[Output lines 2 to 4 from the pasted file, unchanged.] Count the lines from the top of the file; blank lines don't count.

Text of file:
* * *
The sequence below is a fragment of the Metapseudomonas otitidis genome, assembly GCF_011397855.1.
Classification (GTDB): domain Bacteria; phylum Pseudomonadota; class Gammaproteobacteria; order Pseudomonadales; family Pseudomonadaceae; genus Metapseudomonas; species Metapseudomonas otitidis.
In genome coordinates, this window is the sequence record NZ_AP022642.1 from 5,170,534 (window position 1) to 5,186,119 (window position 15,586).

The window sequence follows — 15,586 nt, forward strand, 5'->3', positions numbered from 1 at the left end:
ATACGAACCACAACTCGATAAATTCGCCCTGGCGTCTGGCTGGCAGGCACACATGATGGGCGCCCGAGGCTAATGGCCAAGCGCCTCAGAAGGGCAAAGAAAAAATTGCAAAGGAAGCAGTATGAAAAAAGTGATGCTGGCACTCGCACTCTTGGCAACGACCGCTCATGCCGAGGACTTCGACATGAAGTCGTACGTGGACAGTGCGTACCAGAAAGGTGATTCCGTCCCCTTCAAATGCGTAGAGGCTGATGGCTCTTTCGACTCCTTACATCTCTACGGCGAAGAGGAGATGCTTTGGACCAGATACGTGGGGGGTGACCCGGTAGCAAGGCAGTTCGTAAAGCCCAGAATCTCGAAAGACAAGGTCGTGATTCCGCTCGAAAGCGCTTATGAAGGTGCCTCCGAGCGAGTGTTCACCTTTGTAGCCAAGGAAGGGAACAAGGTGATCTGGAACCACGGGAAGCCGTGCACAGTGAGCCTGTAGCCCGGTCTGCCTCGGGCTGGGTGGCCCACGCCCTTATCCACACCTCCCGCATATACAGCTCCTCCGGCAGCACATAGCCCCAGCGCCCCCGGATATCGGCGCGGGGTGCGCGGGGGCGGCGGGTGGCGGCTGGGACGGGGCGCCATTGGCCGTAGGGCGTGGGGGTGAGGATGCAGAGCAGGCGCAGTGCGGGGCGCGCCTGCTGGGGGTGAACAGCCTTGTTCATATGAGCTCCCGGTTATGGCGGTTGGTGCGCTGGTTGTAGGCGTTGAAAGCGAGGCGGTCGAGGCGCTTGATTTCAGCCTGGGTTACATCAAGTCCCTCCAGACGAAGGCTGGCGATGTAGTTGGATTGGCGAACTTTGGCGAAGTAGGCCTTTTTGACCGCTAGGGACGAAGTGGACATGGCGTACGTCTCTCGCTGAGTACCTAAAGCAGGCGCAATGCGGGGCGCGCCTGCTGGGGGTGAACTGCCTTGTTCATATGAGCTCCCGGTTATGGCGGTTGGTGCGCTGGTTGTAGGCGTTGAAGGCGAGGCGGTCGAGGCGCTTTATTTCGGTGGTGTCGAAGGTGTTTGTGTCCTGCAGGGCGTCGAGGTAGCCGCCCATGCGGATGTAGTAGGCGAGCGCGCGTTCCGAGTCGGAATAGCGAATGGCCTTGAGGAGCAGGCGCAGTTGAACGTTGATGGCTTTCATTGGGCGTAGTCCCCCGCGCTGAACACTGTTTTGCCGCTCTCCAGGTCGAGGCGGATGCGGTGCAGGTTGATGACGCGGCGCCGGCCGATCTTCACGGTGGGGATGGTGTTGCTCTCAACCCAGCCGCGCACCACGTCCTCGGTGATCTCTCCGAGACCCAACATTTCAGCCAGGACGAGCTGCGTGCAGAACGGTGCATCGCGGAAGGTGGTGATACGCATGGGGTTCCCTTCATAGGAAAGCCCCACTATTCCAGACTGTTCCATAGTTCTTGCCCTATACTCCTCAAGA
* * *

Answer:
Classification (GTDB): domain Bacteria; phylum Pseudomonadota; class Gammaproteobacteria; order Pseudomonadales; family Pseudomonadaceae; genus Metapseudomonas; species Metapseudomonas otitidis.
In genome coordinates, this window is the sequence record NZ_AP022642.1 from 5,170,534 (window position 1) to 5,186,119 (window position 15,586).

The window sequence follows — 15,586 nt, forward strand, 5'->3', positions numbered from 1 at the left end: